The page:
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Children in institutions

The Centre is supporting a range of initiatives to examine the situation of children in institutions and to explore alternatives to the orphanages and children’s homes that can never replace a family environment. In Central and Eastern Europe and the countries of the former Soviet Union, for example, the widespread institutionalization of children is one of the most negative legacies of the communist system. But lack of information on these children is a major stumbling block to reform. Too little is known about why children enter care in the first place, what kind of institutions care for them, or what happens to them when they leave. The Child Care Forum for Central and Eastern Europe and the CIS is now starting to pull this information together. With support from the MONEE Project Team in Florence, the Forum has launched pilot studies of the child care systems in Hungary, Slovakia, Poland, Lithuania and Moldova. The National Institute for Family and Children, Budapest, acts as the hub of the Forum. Data from initial surveys on why children enter public care, and why they leave it, are now being analyzed. This information could help to pinpoint the key moments in a child’s life when action could be taken to stop their institutionalization. In 2000 the Centre plans to publish The Case of Italy and Spain, a study of the measures taken in those countries to implement national de-institutionalization programmes for children. The study will highlight the fact that policies to discourage institutionalization are not enough: the right climate is needed to create alternatives, including raising public awareness. Undertaken in cooperation with UNICEF’s Area Office in Chile, the study will also summarize the current situation in Argentina, Chile and Uruguay.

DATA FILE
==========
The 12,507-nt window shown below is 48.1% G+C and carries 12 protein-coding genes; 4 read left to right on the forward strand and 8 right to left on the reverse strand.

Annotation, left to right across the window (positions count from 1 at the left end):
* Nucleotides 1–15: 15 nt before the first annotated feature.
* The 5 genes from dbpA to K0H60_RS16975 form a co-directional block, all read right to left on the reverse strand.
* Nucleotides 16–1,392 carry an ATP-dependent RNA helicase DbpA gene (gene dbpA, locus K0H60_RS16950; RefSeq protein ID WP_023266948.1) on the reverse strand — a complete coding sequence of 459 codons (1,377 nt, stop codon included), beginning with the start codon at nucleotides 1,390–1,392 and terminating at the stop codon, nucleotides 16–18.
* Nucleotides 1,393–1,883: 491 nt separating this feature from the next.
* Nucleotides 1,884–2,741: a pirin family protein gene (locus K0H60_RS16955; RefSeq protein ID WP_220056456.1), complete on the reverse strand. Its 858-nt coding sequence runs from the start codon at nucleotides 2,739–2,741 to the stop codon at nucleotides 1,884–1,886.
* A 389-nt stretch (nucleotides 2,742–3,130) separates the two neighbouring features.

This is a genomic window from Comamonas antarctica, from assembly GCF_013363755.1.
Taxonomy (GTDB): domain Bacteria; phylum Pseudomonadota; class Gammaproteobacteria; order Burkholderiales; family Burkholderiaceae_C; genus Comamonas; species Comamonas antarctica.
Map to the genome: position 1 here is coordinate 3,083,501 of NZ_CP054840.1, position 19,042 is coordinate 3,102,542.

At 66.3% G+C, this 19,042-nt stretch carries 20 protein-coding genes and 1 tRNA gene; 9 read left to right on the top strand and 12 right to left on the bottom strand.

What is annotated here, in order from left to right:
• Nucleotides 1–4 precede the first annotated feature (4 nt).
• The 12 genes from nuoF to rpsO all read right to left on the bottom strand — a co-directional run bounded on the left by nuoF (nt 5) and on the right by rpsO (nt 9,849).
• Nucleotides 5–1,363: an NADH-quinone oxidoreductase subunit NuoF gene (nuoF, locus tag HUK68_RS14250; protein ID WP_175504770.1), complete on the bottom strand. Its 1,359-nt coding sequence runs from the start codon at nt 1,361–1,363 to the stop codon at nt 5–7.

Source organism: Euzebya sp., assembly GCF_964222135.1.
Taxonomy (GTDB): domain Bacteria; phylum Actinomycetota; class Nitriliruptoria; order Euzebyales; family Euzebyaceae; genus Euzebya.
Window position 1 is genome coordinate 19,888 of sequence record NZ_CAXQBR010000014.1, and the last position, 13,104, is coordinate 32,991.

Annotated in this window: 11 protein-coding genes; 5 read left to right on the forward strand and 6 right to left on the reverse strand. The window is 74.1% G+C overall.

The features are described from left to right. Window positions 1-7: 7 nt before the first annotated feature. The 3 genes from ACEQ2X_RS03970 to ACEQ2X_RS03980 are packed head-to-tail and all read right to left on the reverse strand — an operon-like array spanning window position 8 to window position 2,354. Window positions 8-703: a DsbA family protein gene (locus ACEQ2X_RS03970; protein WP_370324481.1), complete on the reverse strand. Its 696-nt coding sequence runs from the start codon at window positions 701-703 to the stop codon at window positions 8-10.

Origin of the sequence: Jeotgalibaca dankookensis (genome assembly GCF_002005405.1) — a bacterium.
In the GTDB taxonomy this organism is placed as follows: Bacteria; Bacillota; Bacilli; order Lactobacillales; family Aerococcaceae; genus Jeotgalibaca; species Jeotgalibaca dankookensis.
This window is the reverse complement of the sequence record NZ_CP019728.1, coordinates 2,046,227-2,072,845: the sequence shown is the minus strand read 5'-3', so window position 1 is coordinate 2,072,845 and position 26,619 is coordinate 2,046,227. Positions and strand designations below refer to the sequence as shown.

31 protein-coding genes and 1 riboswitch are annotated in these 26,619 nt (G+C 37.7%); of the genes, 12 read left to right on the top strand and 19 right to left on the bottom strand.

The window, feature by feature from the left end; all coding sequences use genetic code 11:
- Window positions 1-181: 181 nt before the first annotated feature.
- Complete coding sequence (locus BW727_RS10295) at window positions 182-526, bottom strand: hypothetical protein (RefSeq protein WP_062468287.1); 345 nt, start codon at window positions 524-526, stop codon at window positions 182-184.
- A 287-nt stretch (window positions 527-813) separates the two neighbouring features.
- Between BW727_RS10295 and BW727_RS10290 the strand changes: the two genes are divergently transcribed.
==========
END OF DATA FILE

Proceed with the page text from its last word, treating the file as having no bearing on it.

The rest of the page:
Children in Institutions: The beginning of the end?

Children in Institutions: The beginning of the end?

There is a growing global consensus on the need to promote family-based alternatives to institutional care for children. No residential institution, no matter how well meaning, can replace the family environment so essential to every child. This Innocenti Insight examines efforts to prevent the institutionalization of children in Argentina, Chile, Uruguay, Italy and Spain, focusing on both public and private initiatives, as well as local and national policies.